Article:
McCann At The Movies: Stan And Ollie Is a Funny, Emotionally-Charged Charm

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John McCann says ‘Stan and Ollie’ is a brilliant bromantic biopic on Hollywood’s original comedic double act…

ABBOTT and Costello, Morecambe and Wise, Bob Hope and Bing Crosby are all famous comedic duos that have the trailblazing works of a certain Stan Laurel and Oliver Hardy to thank for paving the way for all that followed such was there popularity and success worldwide.

As much as their on screen antics were lamented, their private and personal lives were tales largely untold, until this John S.Baird-directed feature hit Tralee Omniplex this week to a willing audience having received positive initial reviews.

‘Stan and Ollie’ tells of Laurel & Hardy, one of the world’s great comedy teams, who set out on a doomed variety hall tour of Britain in 1953.

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Worn by age and with their golden era now behind them, they face an uncertain future. However, as the charm and beauty of their performances shines through, they re-connect with their adoring fans and the tour becomes a hit.

Tragically, Stan & Ollie can’t quite shake the spectre of their past; the long-buried skeletons, along with Oliver’s poor health, start to threaten their precious partnership.

Steve Coogan and John C. Reilly in ‘Stan And Ollie’.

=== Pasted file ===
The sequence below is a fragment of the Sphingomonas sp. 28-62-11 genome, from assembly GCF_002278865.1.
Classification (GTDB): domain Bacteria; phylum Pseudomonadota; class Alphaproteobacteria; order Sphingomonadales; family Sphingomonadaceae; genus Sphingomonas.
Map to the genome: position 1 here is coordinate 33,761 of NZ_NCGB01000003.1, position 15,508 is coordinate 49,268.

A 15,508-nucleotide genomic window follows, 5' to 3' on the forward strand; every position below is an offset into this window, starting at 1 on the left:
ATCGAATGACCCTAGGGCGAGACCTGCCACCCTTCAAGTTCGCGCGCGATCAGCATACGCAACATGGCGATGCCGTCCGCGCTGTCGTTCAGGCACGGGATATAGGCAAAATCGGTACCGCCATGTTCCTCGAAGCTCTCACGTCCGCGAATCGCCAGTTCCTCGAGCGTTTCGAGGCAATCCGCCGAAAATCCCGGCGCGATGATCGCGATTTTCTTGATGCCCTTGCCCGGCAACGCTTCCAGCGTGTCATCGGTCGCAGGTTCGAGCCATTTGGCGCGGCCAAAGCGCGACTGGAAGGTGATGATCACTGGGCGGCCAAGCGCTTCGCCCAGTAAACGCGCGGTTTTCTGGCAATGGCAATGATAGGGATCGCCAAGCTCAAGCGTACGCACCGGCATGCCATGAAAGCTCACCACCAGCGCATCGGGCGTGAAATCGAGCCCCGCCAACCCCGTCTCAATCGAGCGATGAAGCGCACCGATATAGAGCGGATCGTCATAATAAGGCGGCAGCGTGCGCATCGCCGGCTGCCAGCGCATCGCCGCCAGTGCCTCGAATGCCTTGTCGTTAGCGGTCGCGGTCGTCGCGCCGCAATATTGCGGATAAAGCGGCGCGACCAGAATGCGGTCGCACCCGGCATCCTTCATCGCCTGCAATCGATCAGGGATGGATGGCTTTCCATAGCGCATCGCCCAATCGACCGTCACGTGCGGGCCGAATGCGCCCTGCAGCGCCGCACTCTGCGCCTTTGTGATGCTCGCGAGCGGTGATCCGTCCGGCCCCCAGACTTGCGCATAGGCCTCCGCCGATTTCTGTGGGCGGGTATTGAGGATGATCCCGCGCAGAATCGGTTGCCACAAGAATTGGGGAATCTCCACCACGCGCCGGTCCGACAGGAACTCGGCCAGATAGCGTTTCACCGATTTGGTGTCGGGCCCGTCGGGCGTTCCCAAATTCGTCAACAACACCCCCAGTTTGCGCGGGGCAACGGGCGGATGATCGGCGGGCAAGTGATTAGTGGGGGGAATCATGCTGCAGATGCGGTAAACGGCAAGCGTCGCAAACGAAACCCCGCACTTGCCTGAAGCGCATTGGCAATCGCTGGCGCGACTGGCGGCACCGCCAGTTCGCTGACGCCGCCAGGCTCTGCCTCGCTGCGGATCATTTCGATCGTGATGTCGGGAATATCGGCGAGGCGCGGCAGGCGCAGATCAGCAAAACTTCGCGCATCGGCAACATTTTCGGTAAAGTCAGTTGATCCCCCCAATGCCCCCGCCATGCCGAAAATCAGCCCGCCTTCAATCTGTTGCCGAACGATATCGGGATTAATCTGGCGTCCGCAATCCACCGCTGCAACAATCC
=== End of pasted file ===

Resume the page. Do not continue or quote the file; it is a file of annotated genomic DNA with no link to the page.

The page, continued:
What director Baird has quite remarkably managed to achieve in this warm and charming film, is to combine the brilliance and hilarity of the famous duo without resorting to easy and cheap tricks and shows not only their talent and likability but their humane and vulnerable sides too.

This is aided in no small part by two incredible lead performances by Steve Coogan and John C.Reilly who have been nominated for a BAFTA (Coogan) and a Golden Globe (Reilly) for their touching portrayal of this dynamic couple.

This tender and poignant feature focuses largely on the love between these two figures and how it took them until the end of their long and illustrious careers to fully realise how much they meant to each other.

Coogan and Reilly, who are undoubtedly skilled comedians, bring enormous depth and warmth to their roles and as a result serve up a fitting tribute to these comedy icons.

Praise also must go to Nina Arianda and Shirley Henderson who play Stan and Ollie’s long suffering wives and serve up their own unique double act in the process.

On your trip to Tralee Omniplex this week, if  you are looking for a heartfelt, funny yet emotionally-charming film filled with immense acting performances from a bygone era then look no further than Stan and Ollie.


• For more of John McCann’s movie reviews, check out his Facebook page here and website here

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